WORLD AIDS DAY – Impact on Women and Young Girls

December 7, 2020

World AIDS Day takes place on 1 December each year. It’s an opportunity for people worldwide to unite in the fight against HIV, to show support for people living with HIV, and to commemorate those who have died from an AIDS-related illness. World AIDS Day was founded in 1988.

Factors like promiscuity, drug and alcohol abuse, poverty, lack of access to maternal services, culture, illiteracy, and ignorance contribute a great deal to the spread of the disease.

Women are at a higher risk of contracting HIV/ AIDS than their male counterparts. In Africa, women are faced with many challenges that cause them to engage in activities putting them at risk of contracting this virus.  Poverty is a major contributing factor; many women do not own property and rely on men to take care of them. When this does not happen, women often resort to risky behavior to fend for themselves and their children.

We were saddened to learn that many school girls were selling their bodies to older men or truck drivers, so that they could get money to buy sanitary towels. We, therefore, made a point to donate this crucial item to the girls at schools to ensure that they do not degrade themselves to that level. Hopefully, the donated sanitary towels will also protect these girls against the risk of contracting HIV. Men often take advantage of young girls, luring them with goodies only to end up damaging their lives. As these men move on to the next group of girls, the cycle continues. Girls who are after quick cash and a good life easily get caught up in this web. Educating young girls on the need to love themselves and have self-worth is vital. We teach the girls that nothing in life is free unless provided by a parent or trusted relative. Accepting gifts from men such as this, will send the wrong message, and the end result is always regrettable. To those that are dating, we advise them to abstain from sex until they are old enough to make decisions regarding their sexual health.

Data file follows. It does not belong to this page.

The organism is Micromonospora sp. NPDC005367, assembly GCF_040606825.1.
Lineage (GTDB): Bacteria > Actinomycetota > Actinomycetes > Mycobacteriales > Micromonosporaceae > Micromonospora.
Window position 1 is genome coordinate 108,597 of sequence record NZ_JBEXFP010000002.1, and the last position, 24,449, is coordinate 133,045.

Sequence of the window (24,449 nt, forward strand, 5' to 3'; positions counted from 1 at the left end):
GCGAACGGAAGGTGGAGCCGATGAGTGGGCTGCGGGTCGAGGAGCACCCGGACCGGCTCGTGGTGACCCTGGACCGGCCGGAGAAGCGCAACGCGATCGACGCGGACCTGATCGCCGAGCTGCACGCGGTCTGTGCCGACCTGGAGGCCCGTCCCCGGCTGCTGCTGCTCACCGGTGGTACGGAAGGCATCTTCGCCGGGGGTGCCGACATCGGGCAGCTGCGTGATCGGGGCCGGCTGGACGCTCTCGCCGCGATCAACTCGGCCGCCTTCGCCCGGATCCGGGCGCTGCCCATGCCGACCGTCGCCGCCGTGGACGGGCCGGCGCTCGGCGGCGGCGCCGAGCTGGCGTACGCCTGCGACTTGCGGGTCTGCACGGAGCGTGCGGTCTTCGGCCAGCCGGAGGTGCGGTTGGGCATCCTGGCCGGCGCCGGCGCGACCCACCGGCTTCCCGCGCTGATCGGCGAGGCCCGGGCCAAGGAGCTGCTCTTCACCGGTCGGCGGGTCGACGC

In many African communities, retrogressive cultures require a woman to be inherited by her brother-in-law once the husband dies, even if the husband died of HIV/AIDS. This practice increases the spread of the disease. Women need to say ‘no’ in such matters. Women from these communities have suffered a great deal as many have succumbed to this disease. The only way to break this curse is to ensure that their daughters are married into communities that do not practice this tradition, saving them the pain and agony of wife inheritance.

Our mothers in Africa live a tough life; most men in Africa practice polygamy. The wife is not allowed to complain or stop the man from the life of polygamy. She must accept the polygamy, and make sure that the man is comfortable at home. She suffers the risk of contracting venereal diseases because the man will most likely, not use protection with the other women while engaging in sexual intercourse. Though the men are aware of HIV/AIDS, they continue to get involved in practices that fuel its transmission.

As we speak to the girls in our mentorship program these weeks before Christmas, our emphasis is on the need to take care of themselves even as schools close for the Christmas holidays.

It is sad to learn that most girls fear getting pregnant more than they fear being infected with HIV/AIDS. The kind of questions they ask are always geared towards forms of contraceptives they can use in order to avoid pregnancy. Our answer is always the same: ‘contraceptives will not prevent venereal diseases, only abstinence will.’ We give the girls as much information as possible, so they are able to make informed choices. Many parents do not have these discussions with their children, and in this regard, the mentorship programs are extremely helpful. We teach the girls that it is possible to curb the spread of this disease by eliminating promiscuous behavior. We also teach the girls not to stigmatize those that are afflicted; theses indivudals need love, not victimization. Stigma causes people to fear testing. Those that test positive fear revealing their results and refuse to go for ARV’s which would otherwise, help improve their quality of life. The fear of stigma runs deep.

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